What is a chicken run, and what should it contain?
Everyone concentrates on creating a perfect coop. But what about making sure your flock has an outside space which is safe and healthy?
In the excitement of providing an a house for chickens, details about the run are often forgotten.
But ensuring a run meets welfare standards is one of the most critically important aspect of raising a flock successfully.
This series of articles covers all the factors you should be considering when constructing the area your chickens will be living the majority of their day in.
And if you already have your coop and run set up, it will help ensure that you have the best possible environment.
From planning the size, location and best flooring to ensuring safety from predators, dealing with a muddy space and ensuring the run is kept free from disease, all the information covered is based on research findings and veterinary advice.
Click on the image or headline to go straight to that article.
If you want a quick rundown on chicken runs, this article is for you.
It contains all you need to know about what size a run should be, how to manage if you only have a small space, how to make sure it's secure, the basics of what flooring is best, and how to keep the run safe and healthy in winter and in summer.
Just building your run? start here.
If you're looking for a purpose-built run for your flock, the answer may lie within one of Omlet's designs.
Small or walk-in, linked to an Eglu coop or able to take any stand-alone coop, this article reviews all the different types of run.
As predator-proof as you'll get and built to last, one of these runs will be perfect whatever your individual situation.
This portable fencing is great for keeping chickens in – but won't keep predators out.
Use it to separate new members of the flock, or keep chickens off your flower beds – or on an area of your veggie garden you want them to turn over!
My review is based on my personal experience of using both the old, and the new, improved version of Omlet's chicken fencing, and on a summary of over 400 other reviews.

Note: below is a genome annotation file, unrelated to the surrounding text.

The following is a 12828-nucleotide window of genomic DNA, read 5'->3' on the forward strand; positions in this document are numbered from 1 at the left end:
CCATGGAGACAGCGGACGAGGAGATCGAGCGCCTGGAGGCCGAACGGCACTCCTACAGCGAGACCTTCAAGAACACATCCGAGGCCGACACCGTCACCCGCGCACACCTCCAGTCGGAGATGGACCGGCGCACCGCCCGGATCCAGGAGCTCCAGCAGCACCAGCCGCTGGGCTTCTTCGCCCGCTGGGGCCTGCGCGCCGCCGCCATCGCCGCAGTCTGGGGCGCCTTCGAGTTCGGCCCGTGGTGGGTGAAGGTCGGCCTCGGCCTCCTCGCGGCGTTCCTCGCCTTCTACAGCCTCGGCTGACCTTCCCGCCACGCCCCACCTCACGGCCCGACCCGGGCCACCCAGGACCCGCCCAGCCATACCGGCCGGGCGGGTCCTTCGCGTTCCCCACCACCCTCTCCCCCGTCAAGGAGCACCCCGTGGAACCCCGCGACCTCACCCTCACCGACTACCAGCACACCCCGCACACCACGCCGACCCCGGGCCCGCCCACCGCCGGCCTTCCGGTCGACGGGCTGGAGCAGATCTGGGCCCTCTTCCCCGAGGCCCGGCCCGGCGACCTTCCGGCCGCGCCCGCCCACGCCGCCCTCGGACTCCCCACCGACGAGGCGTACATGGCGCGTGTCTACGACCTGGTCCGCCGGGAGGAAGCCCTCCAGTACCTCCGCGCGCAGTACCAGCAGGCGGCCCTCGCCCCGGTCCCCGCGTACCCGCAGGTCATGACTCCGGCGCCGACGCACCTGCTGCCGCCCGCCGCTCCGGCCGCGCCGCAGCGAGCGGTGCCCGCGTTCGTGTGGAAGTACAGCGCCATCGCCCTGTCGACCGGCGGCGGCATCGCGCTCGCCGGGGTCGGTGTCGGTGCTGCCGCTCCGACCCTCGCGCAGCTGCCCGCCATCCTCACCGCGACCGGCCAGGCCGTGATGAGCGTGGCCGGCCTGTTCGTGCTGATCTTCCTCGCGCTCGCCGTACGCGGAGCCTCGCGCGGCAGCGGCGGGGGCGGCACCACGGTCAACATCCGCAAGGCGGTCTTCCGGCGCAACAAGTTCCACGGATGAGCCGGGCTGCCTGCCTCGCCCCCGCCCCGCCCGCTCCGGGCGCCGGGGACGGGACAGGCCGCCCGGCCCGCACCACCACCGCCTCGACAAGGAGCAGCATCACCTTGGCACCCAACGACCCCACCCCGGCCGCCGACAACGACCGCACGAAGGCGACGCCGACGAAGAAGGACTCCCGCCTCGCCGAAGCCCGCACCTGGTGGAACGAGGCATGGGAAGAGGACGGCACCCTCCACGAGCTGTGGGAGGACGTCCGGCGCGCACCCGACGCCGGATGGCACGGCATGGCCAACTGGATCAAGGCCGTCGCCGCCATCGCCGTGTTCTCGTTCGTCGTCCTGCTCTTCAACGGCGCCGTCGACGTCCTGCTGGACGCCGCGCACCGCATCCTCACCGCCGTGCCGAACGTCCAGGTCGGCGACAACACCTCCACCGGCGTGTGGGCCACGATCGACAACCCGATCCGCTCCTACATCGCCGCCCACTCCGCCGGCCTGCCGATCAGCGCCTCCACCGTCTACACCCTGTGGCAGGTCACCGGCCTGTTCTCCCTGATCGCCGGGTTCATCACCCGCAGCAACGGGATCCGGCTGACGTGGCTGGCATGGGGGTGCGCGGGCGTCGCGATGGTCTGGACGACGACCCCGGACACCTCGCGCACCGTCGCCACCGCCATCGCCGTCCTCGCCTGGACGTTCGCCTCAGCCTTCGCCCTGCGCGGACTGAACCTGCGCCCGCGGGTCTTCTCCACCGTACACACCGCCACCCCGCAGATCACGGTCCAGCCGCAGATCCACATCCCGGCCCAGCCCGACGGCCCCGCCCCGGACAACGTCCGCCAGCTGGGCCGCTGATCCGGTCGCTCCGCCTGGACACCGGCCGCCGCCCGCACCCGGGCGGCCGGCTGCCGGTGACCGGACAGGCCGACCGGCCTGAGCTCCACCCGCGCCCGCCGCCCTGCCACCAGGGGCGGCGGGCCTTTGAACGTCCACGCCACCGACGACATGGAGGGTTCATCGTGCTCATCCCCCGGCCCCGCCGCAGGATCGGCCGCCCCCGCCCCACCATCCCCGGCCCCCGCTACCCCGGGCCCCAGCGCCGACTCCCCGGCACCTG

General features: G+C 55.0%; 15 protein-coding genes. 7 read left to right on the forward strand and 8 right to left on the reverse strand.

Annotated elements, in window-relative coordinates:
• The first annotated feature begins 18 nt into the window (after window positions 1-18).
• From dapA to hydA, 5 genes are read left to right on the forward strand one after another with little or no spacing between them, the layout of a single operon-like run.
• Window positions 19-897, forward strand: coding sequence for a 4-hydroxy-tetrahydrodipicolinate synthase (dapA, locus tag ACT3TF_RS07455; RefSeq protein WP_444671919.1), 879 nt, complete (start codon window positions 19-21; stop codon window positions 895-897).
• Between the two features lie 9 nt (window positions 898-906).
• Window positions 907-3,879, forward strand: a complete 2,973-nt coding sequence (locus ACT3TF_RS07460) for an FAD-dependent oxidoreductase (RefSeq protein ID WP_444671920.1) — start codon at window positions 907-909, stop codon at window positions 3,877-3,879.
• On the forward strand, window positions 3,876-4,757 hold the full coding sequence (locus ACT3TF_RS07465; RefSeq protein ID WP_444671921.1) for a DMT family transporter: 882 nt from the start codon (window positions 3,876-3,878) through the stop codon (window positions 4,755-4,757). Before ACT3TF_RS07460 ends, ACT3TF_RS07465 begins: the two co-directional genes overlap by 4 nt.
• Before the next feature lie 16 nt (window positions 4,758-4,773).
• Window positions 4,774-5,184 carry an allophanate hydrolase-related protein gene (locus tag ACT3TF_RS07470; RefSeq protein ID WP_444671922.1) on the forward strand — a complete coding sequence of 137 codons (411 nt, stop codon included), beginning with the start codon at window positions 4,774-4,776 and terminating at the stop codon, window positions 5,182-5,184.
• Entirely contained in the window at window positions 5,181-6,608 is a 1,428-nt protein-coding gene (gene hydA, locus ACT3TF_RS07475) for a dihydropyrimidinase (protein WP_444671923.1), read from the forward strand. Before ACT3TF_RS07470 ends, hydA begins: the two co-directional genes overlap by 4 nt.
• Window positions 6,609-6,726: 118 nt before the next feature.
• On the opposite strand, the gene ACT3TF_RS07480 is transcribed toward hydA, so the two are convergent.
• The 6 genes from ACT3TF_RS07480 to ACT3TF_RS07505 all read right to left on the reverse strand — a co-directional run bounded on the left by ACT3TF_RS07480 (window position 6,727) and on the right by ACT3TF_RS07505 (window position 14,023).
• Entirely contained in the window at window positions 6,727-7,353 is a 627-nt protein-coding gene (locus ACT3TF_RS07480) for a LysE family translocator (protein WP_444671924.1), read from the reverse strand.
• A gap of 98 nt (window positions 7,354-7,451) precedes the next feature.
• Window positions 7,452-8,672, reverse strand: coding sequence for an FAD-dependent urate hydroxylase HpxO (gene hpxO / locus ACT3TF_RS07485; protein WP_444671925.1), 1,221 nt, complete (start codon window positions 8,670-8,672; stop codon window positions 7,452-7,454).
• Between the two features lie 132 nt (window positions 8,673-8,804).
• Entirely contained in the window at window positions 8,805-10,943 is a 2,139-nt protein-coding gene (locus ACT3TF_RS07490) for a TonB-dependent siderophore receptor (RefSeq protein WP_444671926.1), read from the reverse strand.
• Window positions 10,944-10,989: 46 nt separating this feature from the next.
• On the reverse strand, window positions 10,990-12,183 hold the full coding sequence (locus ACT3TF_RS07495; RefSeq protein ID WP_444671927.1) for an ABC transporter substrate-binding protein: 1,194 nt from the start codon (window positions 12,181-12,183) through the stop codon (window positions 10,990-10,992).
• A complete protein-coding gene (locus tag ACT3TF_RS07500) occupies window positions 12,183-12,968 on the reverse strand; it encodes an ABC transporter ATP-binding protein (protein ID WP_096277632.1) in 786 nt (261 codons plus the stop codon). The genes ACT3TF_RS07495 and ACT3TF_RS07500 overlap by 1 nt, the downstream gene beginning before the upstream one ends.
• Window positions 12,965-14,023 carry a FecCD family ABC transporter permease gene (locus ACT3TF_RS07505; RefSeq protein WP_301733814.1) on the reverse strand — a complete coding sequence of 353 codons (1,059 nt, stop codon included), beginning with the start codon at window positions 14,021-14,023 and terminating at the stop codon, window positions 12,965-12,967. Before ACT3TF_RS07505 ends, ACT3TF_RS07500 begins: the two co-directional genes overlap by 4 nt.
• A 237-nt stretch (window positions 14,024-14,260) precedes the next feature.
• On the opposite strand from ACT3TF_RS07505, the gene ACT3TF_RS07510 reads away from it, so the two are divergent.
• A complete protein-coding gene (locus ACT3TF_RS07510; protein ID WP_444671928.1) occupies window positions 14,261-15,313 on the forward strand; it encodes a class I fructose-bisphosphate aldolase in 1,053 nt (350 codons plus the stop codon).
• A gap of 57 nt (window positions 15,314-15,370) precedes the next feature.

Which kind of fencing is the best for a chicken run?
We know that the run needs to be secure against predators, and to keep chickens in, but how do we make sure we're using the right materials to keep our chickens safe?
This article looks at different types of fencing for both a large and a small run.
What kind of flooring works best in a run?
This article starts with research about what chickens need to keep safe in the run. It examines the facts behind ten different flooring types, looking at what's a "must have", what's a "nice to have" and what's best in different situations.
Review them all, then make a decision about which best suits your circumstances.
It's something we all dread come the rainy season: the chicken run becomes a mud bath.
Mud is bad for chickens. It can cause issues like Bumblefoot, it can harbour diseases such as Avian Influenza (bird flu), it can be a slipping hazard causing torn ligaments or even broken legs.
This article examines the most common causes of mud in the run – and how to put them right.
We all know the importance of cleaning our coop regularly. But what about the run?
Lack of care in the chicken run can mean a build up of bacteria, viruses and fungi – it's a known issue with bird flu. And disease can set up home in the most unlikely of places.
Here are seven easy steps to making sure your run is providing a safe, healthy environment for your flock. From avoiding issues with wild birds to sanitising hard areas, cleansing the land and keeping added extras like dust baths clean, this is a critical article.
Don't skip it!
Beautiful as they may be, raptors are a major problem in some areas. After all, an unprotected chicken can make an easy meal for a bird needing to feed its young.
The run is the place where chickens are most vulnerable. This article examines ten ways to keep your flock safe, from providing cover, shade and shelter to the use of decoys, light and noise.
It's based on evidence of what works. It's essential reading.
It's winter. Or summer. Your chickens can't move around much because it's too cold. Or hot. They're bored. And bored chickens create problems, from feather pecking to egg eating and beyond.
In this article you'll find no fewer than 25 ways to keep your chickens entertained at times when they can't forage and entertain themselves.
From food-based games to outdoor activities and toys, these are inexpensive, fun ways to keep your flock happy as well as healthy!
Other pages you may find useful.